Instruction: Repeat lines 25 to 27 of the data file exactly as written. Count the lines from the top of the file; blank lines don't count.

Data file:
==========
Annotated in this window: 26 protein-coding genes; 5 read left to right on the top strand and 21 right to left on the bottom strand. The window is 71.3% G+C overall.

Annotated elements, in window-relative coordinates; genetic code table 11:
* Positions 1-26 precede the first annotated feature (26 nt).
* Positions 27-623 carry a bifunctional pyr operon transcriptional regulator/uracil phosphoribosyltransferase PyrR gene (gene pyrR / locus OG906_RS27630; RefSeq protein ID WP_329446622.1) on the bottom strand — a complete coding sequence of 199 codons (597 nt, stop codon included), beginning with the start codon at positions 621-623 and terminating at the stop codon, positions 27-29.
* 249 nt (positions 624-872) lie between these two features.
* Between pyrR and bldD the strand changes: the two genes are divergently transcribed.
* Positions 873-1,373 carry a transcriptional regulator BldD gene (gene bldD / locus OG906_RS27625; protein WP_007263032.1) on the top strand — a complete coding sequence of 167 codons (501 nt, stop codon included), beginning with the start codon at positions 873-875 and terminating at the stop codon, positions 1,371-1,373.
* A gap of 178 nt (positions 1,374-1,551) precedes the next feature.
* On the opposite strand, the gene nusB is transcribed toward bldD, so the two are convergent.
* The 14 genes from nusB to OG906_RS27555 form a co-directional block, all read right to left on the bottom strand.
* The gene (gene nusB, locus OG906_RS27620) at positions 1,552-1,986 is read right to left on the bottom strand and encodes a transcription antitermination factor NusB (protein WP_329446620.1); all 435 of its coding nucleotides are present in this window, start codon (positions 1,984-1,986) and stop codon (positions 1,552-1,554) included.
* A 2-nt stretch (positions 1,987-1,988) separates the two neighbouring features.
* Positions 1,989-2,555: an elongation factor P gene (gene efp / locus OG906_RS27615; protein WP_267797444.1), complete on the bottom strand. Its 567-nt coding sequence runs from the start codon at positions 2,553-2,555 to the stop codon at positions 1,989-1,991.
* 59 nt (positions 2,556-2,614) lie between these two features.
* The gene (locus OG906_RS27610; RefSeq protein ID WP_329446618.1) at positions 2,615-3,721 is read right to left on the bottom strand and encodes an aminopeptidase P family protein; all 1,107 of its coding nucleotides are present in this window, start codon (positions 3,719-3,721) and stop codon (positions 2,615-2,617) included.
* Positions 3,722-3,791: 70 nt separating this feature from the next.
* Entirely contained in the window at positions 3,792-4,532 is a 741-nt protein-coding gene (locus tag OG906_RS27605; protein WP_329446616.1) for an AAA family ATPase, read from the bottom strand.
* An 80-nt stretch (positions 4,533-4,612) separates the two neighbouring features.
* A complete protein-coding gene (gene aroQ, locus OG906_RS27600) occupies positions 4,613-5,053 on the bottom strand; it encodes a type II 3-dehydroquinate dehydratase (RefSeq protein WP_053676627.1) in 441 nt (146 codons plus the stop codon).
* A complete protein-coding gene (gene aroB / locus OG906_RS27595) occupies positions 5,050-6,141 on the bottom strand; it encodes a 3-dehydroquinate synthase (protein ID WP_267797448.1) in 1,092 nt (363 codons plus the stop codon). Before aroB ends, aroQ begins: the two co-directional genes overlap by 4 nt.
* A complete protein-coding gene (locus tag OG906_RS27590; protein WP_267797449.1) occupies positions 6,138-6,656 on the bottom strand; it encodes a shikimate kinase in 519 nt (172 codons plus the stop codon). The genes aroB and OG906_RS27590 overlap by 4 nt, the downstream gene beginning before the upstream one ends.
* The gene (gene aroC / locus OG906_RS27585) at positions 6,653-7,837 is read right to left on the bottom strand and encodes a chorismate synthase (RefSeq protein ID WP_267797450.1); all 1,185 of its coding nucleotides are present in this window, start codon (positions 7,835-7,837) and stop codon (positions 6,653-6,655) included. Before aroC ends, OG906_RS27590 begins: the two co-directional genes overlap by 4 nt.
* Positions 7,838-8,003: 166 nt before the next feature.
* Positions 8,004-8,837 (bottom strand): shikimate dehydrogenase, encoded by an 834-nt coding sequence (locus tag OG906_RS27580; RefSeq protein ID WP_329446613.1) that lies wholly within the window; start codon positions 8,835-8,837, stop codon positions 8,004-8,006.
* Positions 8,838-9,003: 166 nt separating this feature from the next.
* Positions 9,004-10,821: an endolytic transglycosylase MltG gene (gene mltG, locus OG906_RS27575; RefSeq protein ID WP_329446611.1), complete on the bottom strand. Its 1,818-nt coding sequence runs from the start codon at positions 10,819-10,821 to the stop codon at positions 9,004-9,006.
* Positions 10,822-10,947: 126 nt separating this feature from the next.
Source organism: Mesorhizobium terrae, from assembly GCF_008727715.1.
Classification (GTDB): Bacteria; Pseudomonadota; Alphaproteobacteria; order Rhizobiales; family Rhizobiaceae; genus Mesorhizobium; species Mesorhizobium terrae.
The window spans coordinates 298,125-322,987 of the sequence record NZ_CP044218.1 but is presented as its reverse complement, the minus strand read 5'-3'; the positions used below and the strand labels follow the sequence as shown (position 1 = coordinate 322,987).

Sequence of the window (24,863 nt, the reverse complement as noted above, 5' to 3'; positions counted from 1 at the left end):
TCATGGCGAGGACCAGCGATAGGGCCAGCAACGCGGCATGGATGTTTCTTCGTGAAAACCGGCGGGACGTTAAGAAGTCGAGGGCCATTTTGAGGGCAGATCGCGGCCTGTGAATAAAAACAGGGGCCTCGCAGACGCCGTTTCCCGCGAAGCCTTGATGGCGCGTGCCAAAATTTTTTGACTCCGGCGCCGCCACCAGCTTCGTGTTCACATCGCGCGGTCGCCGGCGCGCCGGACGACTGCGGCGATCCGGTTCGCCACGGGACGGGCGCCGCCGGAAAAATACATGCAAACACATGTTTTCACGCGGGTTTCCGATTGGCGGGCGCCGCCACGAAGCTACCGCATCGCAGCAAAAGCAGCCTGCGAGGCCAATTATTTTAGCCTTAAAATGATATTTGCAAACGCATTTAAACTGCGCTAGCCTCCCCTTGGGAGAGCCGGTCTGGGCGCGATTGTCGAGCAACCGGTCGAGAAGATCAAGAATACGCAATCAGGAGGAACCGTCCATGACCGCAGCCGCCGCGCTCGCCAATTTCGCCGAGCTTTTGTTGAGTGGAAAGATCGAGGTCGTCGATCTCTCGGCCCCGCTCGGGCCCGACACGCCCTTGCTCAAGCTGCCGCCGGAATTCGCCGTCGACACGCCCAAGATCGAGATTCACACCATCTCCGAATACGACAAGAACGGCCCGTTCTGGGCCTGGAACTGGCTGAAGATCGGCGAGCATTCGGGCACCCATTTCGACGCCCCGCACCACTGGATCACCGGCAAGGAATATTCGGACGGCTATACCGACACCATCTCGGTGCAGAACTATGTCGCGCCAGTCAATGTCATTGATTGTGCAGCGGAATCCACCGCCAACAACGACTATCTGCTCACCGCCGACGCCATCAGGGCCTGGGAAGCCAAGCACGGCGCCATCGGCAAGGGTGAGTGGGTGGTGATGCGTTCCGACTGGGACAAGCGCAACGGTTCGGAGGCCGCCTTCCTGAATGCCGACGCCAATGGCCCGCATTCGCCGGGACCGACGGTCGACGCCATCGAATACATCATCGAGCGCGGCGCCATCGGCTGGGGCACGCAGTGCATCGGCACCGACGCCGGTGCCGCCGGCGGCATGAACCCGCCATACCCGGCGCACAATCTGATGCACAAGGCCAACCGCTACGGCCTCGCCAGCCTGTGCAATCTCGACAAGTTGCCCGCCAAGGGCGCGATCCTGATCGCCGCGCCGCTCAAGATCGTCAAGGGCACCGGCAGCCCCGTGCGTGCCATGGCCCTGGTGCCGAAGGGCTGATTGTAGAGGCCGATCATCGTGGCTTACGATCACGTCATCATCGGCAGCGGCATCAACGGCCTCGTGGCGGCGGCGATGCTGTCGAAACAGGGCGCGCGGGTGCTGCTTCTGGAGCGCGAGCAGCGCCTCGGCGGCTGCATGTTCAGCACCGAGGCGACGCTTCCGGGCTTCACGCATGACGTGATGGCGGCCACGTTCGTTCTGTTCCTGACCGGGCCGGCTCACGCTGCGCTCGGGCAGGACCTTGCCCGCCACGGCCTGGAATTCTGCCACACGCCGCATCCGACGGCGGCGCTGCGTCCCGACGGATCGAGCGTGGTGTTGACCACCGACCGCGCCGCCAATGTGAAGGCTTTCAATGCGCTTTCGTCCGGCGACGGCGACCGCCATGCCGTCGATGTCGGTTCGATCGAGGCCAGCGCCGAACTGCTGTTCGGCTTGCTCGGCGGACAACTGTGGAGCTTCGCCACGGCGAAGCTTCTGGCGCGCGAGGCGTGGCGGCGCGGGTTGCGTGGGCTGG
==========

* Positions 8,838-9,003: 166 nt separating this feature from the next.
* Positions 9,004-10,821: an endolytic transglycosylase MltG gene (gene mltG, locus OG906_RS27575; RefSeq protein ID WP_329446611.1), complete on the bottom strand. Its 1,818-nt coding sequence runs from the start codon at positions 10,819-10,821 to the stop codon at positions 9,004-9,006.
* Positions 10,822-10,947: 126 nt separating this feature from the next.